United States Secretary of State John Kerry will visit South Korea later this month to discuss ways to denuclearize North Korea as well as security issues in the Northeast Asian region, government sources said Monday.
South Korean and U.S. officials are in discussion to schedule Kerry's Seoul visit, which is likely to fall on the third week of February, the sources said.
In a speech given to a security forum in Munich, Germany, on Feb. 1, Kerry announced his plan to visit China by saying, "I will be in China in two weeks working on the North Korean issue."
His trip to Seoul is expected to come before or after his visit to Beijing, but it is still unclear whether he will also fly to Japan during his upcoming Asian travel, according to the sources.
Kerry's visit here, if made as planned, will come just before the opening of the annual joint Seoul-Washington military exercise scheduled to run from late February to April.
His visit also comes amid increasing speculation over the North's possible military provocations, which the communist country usually launches before or during the two-months-long joint military drills involving a massive amount of U.S. and South Korean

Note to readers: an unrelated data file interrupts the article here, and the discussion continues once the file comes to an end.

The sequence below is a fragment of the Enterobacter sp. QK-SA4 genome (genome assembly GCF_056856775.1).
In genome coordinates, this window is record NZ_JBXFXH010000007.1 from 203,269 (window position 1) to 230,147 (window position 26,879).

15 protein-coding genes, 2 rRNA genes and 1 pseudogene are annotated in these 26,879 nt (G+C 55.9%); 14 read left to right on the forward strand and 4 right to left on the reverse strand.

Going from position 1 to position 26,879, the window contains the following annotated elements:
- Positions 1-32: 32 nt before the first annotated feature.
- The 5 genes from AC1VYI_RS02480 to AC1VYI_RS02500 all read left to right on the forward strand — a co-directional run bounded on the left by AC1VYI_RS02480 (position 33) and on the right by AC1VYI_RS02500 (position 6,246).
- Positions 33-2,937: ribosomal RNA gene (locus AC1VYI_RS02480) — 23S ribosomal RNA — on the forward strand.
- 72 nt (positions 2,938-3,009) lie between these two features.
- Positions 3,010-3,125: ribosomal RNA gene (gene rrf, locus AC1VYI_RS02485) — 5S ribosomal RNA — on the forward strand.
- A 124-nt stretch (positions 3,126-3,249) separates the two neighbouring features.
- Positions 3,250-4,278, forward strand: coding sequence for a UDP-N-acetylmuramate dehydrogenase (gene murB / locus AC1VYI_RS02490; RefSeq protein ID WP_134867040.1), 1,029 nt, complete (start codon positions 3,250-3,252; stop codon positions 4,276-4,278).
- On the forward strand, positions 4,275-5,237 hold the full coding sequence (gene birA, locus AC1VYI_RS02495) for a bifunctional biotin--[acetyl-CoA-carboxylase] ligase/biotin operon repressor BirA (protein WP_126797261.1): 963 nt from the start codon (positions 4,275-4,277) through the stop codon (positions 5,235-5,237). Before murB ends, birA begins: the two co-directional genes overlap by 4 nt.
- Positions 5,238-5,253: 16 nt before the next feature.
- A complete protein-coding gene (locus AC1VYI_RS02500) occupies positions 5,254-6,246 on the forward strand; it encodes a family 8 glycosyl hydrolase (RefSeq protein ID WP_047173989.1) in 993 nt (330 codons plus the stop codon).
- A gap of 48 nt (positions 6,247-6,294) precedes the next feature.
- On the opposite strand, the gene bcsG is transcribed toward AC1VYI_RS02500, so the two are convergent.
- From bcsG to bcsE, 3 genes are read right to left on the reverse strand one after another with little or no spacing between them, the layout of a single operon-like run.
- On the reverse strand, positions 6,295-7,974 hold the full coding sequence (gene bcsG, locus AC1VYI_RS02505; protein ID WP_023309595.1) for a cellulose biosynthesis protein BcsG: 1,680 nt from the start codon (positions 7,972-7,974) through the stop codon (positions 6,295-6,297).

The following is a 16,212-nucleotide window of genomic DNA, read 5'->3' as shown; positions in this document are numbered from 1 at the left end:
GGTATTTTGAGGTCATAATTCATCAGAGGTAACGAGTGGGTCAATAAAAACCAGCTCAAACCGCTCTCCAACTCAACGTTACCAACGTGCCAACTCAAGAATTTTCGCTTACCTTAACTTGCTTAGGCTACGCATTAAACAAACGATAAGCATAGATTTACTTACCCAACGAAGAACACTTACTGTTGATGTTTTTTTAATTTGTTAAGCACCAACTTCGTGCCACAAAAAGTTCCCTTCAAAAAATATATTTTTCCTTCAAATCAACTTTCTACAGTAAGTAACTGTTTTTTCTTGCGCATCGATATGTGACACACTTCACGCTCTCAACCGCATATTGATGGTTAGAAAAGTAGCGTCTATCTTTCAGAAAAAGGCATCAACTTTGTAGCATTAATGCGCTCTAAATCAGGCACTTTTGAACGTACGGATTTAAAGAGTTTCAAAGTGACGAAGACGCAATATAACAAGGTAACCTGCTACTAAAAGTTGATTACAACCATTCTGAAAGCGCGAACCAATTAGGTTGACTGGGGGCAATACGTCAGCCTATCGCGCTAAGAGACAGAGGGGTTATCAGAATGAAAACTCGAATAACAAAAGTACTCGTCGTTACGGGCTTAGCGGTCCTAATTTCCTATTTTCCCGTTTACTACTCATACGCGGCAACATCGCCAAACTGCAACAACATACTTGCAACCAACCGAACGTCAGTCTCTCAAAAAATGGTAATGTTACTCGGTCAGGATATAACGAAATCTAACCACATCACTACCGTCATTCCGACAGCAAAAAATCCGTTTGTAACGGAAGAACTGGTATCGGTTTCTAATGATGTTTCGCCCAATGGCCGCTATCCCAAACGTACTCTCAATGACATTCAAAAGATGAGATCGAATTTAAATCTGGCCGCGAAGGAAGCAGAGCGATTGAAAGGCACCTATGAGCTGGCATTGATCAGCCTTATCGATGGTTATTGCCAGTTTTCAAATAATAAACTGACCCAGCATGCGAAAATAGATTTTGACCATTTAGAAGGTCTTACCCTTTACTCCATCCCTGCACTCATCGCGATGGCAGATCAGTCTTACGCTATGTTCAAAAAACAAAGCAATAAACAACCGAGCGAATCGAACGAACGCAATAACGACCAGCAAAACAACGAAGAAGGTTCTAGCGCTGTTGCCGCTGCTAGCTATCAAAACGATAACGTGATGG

forces. The North has repeatedly denounced the exercise, labeling it as a rehearsal for war.
During Kerry's likely meetings with President Park Geun-hye and Foreign Minister Yun Byung-se, the top officials are expected to focus on ways to denuclearize North Korea as well as a resumption of the long-stalled six-party talks on ending the nuclear issue on the Korean Peninsula.
Glyn Davies, the U.S. top envoy on the North Korean nuclear issue, held a meeting with his counterpart in Seoul last week as part of efforts to revitalize the dormant forum involving the two Koreas, the U.S., China, Japan and Russia.
Kerry last visited Seoul in April 2013, and the U.S. top diplomat is also expected to discuss U.S. President Barack Obama's plan to visit Seoul and the Asian region in as early as April, when the secretary comes here. (Yonhap News)